Inaugural ceremonies mark the peaceful transfer of power. Inaugurals are a time of hope, of reflection on where our country stands, and of celebration. Shortly before noon on January 20, 2017, in a ceremony at the Capitol, President-elect Donald Trump swore the oath of office, becoming the 45th president of the United States. He delivered his inaugural address and set to work at governing.
58th Presidential Inaugural: "Make America Great Again!"
Donald Trump ran a
decidedly non-conventional campaign and observers expected that his
inaugural ceremonies, while featuring many basic elements could also
include non-conventional aspects. The
Again!" According to PIC
chairman Tom Barrack, “The 2017 inaugural celebrations will reflect
President-elect Trump’s eagerness to get to work in order to make our
country safer and stronger(+).”
Schedule of Events
Thursday, January 19, 2017
Wreath Laying Ceremony
Arlington National Cemetery
Friday, January 20, 2017
West Front of the U.S. Capitol
Liberty and Freedom: The Official Presidential Inaugural Balls
Washington Convention Center
Salute to Our Armed Services Ball
National Building Museum
Saturday, January 21, 2017
National Prayer Service
Washington National Cathedral
Organizing the Inaugural Activities
Every four years three committees form to organize
The Joint Task
Region (JTR-NCR), a joint task force of the five Armed
Forces branches, is
"charged with coordinating all military ceremonial participation and
support" for the presidential inauguration. (Prior to the 2013
inauguration JTR-NCR was known as the Armed Forces Inaugural Committee
or AFIC). For the
January 2017 inaugural ceremonies, U.S. Army Maj. Gen. Bradley Becker
is the commander of JTF-NCR (+).
Eight-hundred-and-twenty service personnel, including
full-time (PCS/permanent change of station) and personnel on temporary
duty, are authorized to work on the task force. Including the
support some 5,000 service members will participate in the
The Joint Congressional Committee on Inaugural Ceremonies (JCCIC) is responsible for all events held at the Capitol (+). The JCCIC is a committee, established by a congressional resolution, consisting of six leaders of the House and Senate. For the 2017 inaugural, Sen. Roy Blunt (R-MO) is chairing the JCCIC. The JCCIC held its organizational meeting on April 13, 2016, and did the first nail ceremony, marking the start of construction of the inaugural platform on Sept. 21. The FY2016 Legislative Branch Appropriations Bill funds the JCCIC at $1.25 million and "provides funding for the Inaugural stands and support facilities within the Architect of the Capitol budget; and includes associated overtime and security costs within the Capitol Police budget."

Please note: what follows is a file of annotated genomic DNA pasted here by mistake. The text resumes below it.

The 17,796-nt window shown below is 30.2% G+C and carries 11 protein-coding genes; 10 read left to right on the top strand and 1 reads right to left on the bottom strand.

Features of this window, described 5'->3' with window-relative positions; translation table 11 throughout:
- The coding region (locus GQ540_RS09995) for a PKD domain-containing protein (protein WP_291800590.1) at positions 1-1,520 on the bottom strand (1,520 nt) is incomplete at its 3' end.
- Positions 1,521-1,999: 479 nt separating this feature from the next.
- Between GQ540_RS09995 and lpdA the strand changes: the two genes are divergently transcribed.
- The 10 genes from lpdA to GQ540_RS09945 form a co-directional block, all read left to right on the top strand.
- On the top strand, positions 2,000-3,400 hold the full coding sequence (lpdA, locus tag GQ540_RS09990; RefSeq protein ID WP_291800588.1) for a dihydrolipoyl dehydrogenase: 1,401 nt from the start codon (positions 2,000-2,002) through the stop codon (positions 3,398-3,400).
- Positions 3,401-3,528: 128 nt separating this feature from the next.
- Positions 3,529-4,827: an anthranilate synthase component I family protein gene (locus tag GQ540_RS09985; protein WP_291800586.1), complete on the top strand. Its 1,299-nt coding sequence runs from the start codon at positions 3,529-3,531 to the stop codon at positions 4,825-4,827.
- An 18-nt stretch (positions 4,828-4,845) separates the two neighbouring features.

The final piece is the Presidential
with organizing events for the Inaugural. A PIC is formed every
after the general election and must accomplish most of its work in a
period of just two months. On Nov. 15 President-elect Trump
announced leadership of the 58th Presidential Inaugural Committee,
headed by chairman Thomas J. Barrack (+).
Armstrong served as CEO (+), and
there were about 400 people working on the committee.
Many campaign operatives end up working for the
(The 2013 PIC reported net donations of $43.8 million. The
2009 PIC reported net donations totaling $53.2 million).
The PIC sets an inaugural theme, in this case "Make America Great Again!" Past themes have included: "Our People, Our Future" (2013), "Renewing America's Promise" (2009), "Celebrating Freedom-Honoring Service" (2005), and "Celebrating America's Spirit Together" (2001). Signature events of both of President Obama's inaugurals were a day of service. Other high-profile publicized events include concerts and inaugural balls. The PIC may also put together a few more limited events such as receptions or dinners for donors and supporters or a staff ball. This 2017 PIC reportedly had trouble finding entertainers willing to participate in events and produced few events.
In addition to the PIC, JCCIC
and JTF-NCR, numerous agencies coordinate on security for the events
inaugural week. Because the Department of Homeland Security
designates presidential inaugurals as National Special Security
Events (NSSEs), the U.S. Secret Service is the lead agency (+).
which hosted "representatives
from 42 agencies, including law enforcement, utility companies, transit
authorities, and the military."
Complementing the official activities, state societies, interest
and other organizations host inaugural
events around Washington, DC.
News organizations devote significant planning and resources to
bringing coverage of the inaugural festivities to their
boost area hotels and businesses.
Trump set off a bit of
controversy over crowd estimates for his
inauguration; crowds were significant, but did not match the Obama
record from January 2009. In January 2013, following Obama's
re-election, more than 800,000 and possibly as
many as one
million people attended the ceremonies.